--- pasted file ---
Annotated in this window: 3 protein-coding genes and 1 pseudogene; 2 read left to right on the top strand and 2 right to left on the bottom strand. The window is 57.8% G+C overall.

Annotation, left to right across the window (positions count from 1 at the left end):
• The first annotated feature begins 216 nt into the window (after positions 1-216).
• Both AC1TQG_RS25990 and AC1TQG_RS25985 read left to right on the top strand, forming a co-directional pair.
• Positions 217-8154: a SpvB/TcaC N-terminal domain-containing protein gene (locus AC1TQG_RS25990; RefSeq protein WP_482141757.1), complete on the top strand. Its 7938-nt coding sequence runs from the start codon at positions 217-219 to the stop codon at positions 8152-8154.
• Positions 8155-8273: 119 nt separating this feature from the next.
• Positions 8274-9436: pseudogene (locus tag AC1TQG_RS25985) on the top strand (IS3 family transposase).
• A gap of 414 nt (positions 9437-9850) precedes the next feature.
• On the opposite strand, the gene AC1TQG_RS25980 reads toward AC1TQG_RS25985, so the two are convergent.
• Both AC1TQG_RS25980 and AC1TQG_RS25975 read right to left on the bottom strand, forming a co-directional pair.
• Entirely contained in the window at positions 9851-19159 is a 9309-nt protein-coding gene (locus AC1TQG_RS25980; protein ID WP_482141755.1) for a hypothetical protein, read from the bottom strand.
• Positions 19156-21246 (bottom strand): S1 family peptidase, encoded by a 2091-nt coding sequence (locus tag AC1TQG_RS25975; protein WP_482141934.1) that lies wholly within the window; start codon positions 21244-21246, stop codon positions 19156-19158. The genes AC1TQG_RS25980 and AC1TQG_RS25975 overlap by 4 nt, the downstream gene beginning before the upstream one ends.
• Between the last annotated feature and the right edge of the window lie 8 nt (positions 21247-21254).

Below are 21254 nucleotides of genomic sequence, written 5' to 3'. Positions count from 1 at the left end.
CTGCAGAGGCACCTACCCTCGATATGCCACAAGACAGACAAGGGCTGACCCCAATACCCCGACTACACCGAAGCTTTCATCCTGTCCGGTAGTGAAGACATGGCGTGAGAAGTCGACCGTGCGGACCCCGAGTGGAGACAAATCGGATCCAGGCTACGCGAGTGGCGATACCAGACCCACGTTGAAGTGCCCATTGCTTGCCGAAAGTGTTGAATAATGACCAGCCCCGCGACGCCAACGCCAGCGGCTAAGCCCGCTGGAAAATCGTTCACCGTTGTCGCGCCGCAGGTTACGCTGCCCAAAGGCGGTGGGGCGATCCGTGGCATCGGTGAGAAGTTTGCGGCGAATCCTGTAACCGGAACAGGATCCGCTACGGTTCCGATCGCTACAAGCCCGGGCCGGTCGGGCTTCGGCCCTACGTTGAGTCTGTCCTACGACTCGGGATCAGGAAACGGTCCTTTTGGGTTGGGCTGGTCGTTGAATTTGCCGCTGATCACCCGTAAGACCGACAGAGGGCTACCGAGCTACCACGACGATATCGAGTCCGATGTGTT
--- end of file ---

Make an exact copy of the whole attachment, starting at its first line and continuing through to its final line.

Annotated in this window: 3 protein-coding genes and 1 pseudogene; 2 read left to right on the top strand and 2 right to left on the bottom strand. The window is 57.8% G+C overall.

Annotation, left to right across the window (positions count from 1 at the left end):
• The first annotated feature begins 216 nt into the window (after positions 1-216).
• Both AC1TQG_RS25990 and AC1TQG_RS25985 read left to right on the top strand, forming a co-directional pair.
• Positions 217-8154: a SpvB/TcaC N-terminal domain-containing protein gene (locus AC1TQG_RS25990; RefSeq protein WP_482141757.1), complete on the top strand. Its 7938-nt coding sequence runs from the start codon at positions 217-219 to the stop codon at positions 8152-8154.
• Positions 8155-8273: 119 nt separating this feature from the next.
• Positions 8274-9436: pseudogene (locus tag AC1TQG_RS25985) on the top strand (IS3 family transposase).
• A gap of 414 nt (positions 9437-9850) precedes the next feature.
• On the opposite strand, the gene AC1TQG_RS25980 reads toward AC1TQG_RS25985, so the two are convergent.
• Both AC1TQG_RS25980 and AC1TQG_RS25975 read right to left on the bottom strand, forming a co-directional pair.
• Entirely contained in the window at positions 9851-19159 is a 9309-nt protein-coding gene (locus AC1TQG_RS25980; protein ID WP_482141755.1) for a hypothetical protein, read from the bottom strand.
• Positions 19156-21246 (bottom strand): S1 family peptidase, encoded by a 2091-nt coding sequence (locus tag AC1TQG_RS25975; protein WP_482141934.1) that lies wholly within the window; start codon positions 21244-21246, stop codon positions 19156-19158. The genes AC1TQG_RS25980 and AC1TQG_RS25975 overlap by 4 nt, the downstream gene beginning before the upstream one ends.
• Between the last annotated feature and the right edge of the window lie 8 nt (positions 21247-21254).

Below are 21254 nucleotides of genomic sequence, written 5' to 3'. Positions count from 1 at the left end.
CTGCAGAGGCACCTACCCTCGATATGCCACAAGACAGACAAGGGCTGACCCCAATACCCCGACTACACCGAAGCTTTCATCCTGTCCGGTAGTGAAGACATGGCGTGAGAAGTCGACCGTGCGGACCCCGAGTGGAGACAAATCGGATCCAGGCTACGCGAGTGGCGATACCAGACCCACGTTGAAGTGCCCATTGCTTGCCGAAAGTGTTGAATAATGACCAGCCCCGCGACGCCAACGCCAGCGGCTAAGCCCGCTGGAAAATCGTTCACCGTTGTCGCGCCGCAGGTTACGCTGCCCAAAGGCGGTGGGGCGATCCGTGGCATCGGTGAGAAGTTTGCGGCGAATCCTGTAACCGGAACAGGATCCGCTACGGTTCCGATCGCTACAAGCCCGGGCCGGTCGGGCTTCGGCCCTACGTTGAGTCTGTCCTACGACTCGGGATCAGGAAACGGTCCTTTTGGGTTGGGCTGGTCGTTGAATTTGCCGCTGATCACCCGTAAGACCGACAGAGGGCTACCGAGCTACCACGACGATATCGAGTCCGATGTGTT